Complementing Alan’s eventful migrant background, Teresa’s is even more intriguing. Teresa was born in 1946 to Polish parents in Germany, in a post-war forced labour camp. The family eventually, and after much hardship, migrating to Australia in 1949.
The full story of Alan can only be complete with Teresa (and later Kristen). The full dimension of the man is the story of Alan and his family.
Alan and Teresa were married in 1970.
They were planning on building in Wattle Glen, using Alistair Knox, (Alistair was one of the original members of the Co-op), as their architect. In developing the brief Alistair quickly assessed their qualities and aspirations and declared that they would not be happy in the ‘burbs’ and recommended that they consider a left of field option, The Round the Bend Conservation Co-operative. They did and were immediately captivated by the idea, and with much encouragement and support from Tim and Raya Ealey became members in 1975, buying the O’Conner’s share.
Together they had a vision to create something that would exemplify the philosophy of residential conservation; building a house with minimum impact.
Today their house is still the benchmark for creative and sensitive design, blending into the environment with minimum footprint and impact.
Alan and Teresa sought out the expertise that could achieve their dream and engaged young Architects with a track record for fresh design ideas and the sensitive to design their house in a bushland conservation setting. The result was a dramatic departure from the prevailing Co-op ‘owner builder- second hand building material’ genre. Their design introduced new domestic architecture to achieve their desire to nestle into the landscape; their dramatic waterproof retaining wall forming an internal wall of the house is an example.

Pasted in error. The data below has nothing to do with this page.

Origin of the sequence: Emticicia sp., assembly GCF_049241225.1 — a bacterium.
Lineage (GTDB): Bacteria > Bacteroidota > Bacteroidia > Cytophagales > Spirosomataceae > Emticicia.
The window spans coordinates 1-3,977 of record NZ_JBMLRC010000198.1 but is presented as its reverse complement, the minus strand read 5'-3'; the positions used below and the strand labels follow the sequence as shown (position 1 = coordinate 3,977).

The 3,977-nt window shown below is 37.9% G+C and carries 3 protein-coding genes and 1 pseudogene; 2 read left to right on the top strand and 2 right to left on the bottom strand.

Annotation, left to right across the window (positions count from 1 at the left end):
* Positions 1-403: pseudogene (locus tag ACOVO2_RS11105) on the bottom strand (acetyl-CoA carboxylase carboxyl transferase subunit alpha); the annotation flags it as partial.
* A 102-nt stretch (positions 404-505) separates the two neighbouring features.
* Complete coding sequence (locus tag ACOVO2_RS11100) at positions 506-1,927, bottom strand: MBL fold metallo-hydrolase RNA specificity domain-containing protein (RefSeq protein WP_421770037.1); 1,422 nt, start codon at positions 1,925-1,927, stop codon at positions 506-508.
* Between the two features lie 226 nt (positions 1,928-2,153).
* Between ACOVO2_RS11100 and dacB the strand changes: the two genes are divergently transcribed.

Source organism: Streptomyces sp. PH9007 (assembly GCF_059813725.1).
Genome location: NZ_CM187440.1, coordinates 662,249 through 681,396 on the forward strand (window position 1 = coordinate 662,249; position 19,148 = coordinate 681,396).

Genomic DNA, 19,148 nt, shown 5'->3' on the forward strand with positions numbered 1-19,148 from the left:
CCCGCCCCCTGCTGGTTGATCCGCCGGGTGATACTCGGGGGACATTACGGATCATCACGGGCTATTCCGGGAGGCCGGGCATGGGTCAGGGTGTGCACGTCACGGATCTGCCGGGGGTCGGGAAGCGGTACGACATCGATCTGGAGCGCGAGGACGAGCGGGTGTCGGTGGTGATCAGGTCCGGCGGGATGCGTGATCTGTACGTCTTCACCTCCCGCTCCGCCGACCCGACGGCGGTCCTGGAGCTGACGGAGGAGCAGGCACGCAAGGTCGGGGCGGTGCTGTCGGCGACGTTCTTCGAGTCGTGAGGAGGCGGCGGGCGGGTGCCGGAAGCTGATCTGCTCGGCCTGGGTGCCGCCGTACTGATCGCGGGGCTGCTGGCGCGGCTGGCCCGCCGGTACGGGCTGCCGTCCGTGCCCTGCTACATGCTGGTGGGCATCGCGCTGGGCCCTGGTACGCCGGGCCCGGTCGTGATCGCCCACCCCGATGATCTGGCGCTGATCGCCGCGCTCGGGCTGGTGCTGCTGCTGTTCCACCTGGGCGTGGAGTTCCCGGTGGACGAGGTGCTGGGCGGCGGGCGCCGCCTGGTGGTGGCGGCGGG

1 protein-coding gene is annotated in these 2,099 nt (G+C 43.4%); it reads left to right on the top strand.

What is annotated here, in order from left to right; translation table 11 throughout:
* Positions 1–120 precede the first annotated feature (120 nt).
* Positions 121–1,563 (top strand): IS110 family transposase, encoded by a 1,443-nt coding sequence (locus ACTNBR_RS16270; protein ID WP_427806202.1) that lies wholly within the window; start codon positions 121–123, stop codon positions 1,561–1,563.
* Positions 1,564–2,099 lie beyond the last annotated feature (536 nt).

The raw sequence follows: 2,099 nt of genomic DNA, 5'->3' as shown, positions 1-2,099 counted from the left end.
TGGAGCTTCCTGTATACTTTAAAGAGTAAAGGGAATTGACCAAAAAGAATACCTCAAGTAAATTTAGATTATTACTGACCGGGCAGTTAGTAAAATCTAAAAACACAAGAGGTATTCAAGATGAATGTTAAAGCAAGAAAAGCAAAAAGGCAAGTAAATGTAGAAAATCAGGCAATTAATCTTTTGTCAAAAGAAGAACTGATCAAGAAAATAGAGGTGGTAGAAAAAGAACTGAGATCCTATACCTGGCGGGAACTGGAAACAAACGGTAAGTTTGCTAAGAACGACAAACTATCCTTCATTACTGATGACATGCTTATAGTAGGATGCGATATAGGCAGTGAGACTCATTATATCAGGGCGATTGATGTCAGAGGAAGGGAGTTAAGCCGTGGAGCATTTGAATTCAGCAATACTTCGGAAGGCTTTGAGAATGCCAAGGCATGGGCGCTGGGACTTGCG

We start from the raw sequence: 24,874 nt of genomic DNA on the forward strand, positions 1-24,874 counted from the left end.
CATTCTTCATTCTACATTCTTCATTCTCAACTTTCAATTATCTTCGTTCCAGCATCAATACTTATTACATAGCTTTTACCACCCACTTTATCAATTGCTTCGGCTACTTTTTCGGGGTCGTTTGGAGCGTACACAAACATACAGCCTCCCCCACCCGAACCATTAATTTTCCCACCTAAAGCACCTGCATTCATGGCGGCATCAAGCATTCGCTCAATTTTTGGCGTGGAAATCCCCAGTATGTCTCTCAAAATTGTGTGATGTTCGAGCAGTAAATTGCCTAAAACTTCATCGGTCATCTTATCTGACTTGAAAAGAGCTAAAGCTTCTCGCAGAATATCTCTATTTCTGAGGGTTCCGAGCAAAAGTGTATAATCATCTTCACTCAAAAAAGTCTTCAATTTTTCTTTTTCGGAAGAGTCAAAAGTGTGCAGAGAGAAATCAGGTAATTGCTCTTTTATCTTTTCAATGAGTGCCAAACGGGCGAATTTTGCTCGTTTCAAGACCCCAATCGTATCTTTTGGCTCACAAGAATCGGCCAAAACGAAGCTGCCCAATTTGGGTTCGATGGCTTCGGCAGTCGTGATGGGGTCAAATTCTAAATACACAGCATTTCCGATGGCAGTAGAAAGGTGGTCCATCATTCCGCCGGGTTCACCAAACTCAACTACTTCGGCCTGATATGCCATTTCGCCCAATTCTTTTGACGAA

(Back to 1975 when their ‘soon to be’ house concept was born, so too was their daughter Kristen and by the time the house was complete, Kristen was 8.)
Alan had an eye for detail and kept the builders ‘honest’; this attention to detail ensured that the build took a bit longer, five years in all.
Kristen, who was born in 1975, was involved in the process, and was a stern supervisor.
And in 1983 the family moved in, much to the delight of the freewheeling Kristen.
Ever the thoughtful and devoted father, Alan (and Teresa) became major players in the establishment of the Montessori School in Montmorency, it being the preferred option for achieving the education and developmental aspirations they had for their daughter.
As Kristen grew, she followed in her father’s footsteps (an inept metaphor) and developed into a champion water polo player, representing the State at a junior level. All made possible by Alan dutifully ferrying Kristen to training in the State Swim Centre in the City, leaving home at 4am, 4 days a week for 4 years.
That didn’t diminish Alan’s contribution to the Co-op. Always a willing and tireless worker he pulled his weight and helped achieve some of the early conservation wins, including eliminating boneseed from the Co-op land. (Note: Boneseed is an invasive weed introduced from South Africa and still dominates the You Yang’s Regional Park despite the efforts of Parks Victoria. Boneseed is still ‘at large’ in the Bend of Islands and neighbouring land.)